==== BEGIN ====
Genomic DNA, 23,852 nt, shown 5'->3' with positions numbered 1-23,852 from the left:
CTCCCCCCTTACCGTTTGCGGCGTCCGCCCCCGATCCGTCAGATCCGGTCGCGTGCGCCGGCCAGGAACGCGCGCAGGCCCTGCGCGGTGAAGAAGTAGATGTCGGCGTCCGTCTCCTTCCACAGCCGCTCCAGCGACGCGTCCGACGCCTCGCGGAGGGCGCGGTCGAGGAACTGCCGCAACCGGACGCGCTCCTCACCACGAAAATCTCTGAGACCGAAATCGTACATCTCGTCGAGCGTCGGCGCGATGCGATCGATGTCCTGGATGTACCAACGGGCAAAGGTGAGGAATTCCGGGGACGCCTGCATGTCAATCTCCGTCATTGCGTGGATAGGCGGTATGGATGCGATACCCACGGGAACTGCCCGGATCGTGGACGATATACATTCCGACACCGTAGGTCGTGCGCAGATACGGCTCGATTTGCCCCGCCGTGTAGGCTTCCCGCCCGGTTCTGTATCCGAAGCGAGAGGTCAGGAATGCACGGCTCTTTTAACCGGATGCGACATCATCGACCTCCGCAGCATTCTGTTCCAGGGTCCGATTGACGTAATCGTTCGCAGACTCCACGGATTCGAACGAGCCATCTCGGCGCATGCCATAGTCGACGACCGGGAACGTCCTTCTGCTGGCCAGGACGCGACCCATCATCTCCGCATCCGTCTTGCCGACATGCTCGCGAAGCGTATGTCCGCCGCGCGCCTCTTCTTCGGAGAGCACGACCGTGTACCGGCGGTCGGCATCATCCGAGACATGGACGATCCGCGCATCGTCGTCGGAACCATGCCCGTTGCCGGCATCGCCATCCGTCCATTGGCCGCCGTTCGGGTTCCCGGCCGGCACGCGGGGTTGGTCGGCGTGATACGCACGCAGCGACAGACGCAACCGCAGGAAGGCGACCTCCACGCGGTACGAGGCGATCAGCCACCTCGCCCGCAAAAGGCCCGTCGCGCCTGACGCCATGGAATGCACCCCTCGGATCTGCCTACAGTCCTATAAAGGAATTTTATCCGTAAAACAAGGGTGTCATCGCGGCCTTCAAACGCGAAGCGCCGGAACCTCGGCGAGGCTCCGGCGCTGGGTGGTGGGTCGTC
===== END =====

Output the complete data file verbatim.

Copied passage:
Genomic DNA, 23,852 nt, shown 5'->3' with positions numbered 1-23,852 from the left:
CTCCCCCCTTACCGTTTGCGGCGTCCGCCCCCGATCCGTCAGATCCGGTCGCGTGCGCCGGCCAGGAACGCGCGCAGGCCCTGCGCGGTGAAGAAGTAGATGTCGGCGTCCGTCTCCTTCCACAGCCGCTCCAGCGACGCGTCCGACGCCTCGCGGAGGGCGCGGTCGAGGAACTGCCGCAACCGGACGCGCTCCTCACCACGAAAATCTCTGAGACCGAAATCGTACATCTCGTCGAGCGTCGGCGCGATGCGATCGATGTCCTGGATGTACCAACGGGCAAAGGTGAGGAATTCCGGGGACGCCTGCATGTCAATCTCCGTCATTGCGTGGATAGGCGGTATGGATGCGATACCCACGGGAACTGCCCGGATCGTGGACGATATACATTCCGACACCGTAGGTCGTGCGCAGATACGGCTCGATTTGCCCCGCCGTGTAGGCTTCCCGCCCGGTTCTGTATCCGAAGCGAGAGGTCAGGAATGCACGGCTCTTTTAACCGGATGCGACATCATCGACCTCCGCAGCATTCTGTTCCAGGGTCCGATTGACGTAATCGTTCGCAGACTCCACGGATTCGAACGAGCCATCTCGGCGCATGCCATAGTCGACGACCGGGAACGTCCTTCTGCTGGCCAGGACGCGACCCATCATCTCCGCATCCGTCTTGCCGACATGCTCGCGAAGCGTATGTCCGCCGCGCGCCTCTTCTTCGGAGAGCACGACCGTGTACCGGCGGTCGGCATCATCCGAGACATGGACGATCCGCGCATCGTCGTCGGAACCATGCCCGTTGCCGGCATCGCCATCCGTCCATTGGCCGCCGTTCGGGTTCCCGGCCGGCACGCGGGGTTGGTCGGCGTGATACGCACGCAGCGACAGACGCAACCGCAGGAAGGCGACCTCCACGCGGTACGAGGCGATCAGCCACCTCGCCCGCAAAAGGCCCGTCGCGCCTGACGCCATGGAATGCACCCCTCGGATCTGCCTACAGTCCTATAAAGGAATTTTATCCGTAAAACAAGGGTGTCATCGCGGCCTTCAAACGCGAAGCGCCGGAACCTCGGCGAGGCTCCGGCGCTGGGTGGTGGGTCGTC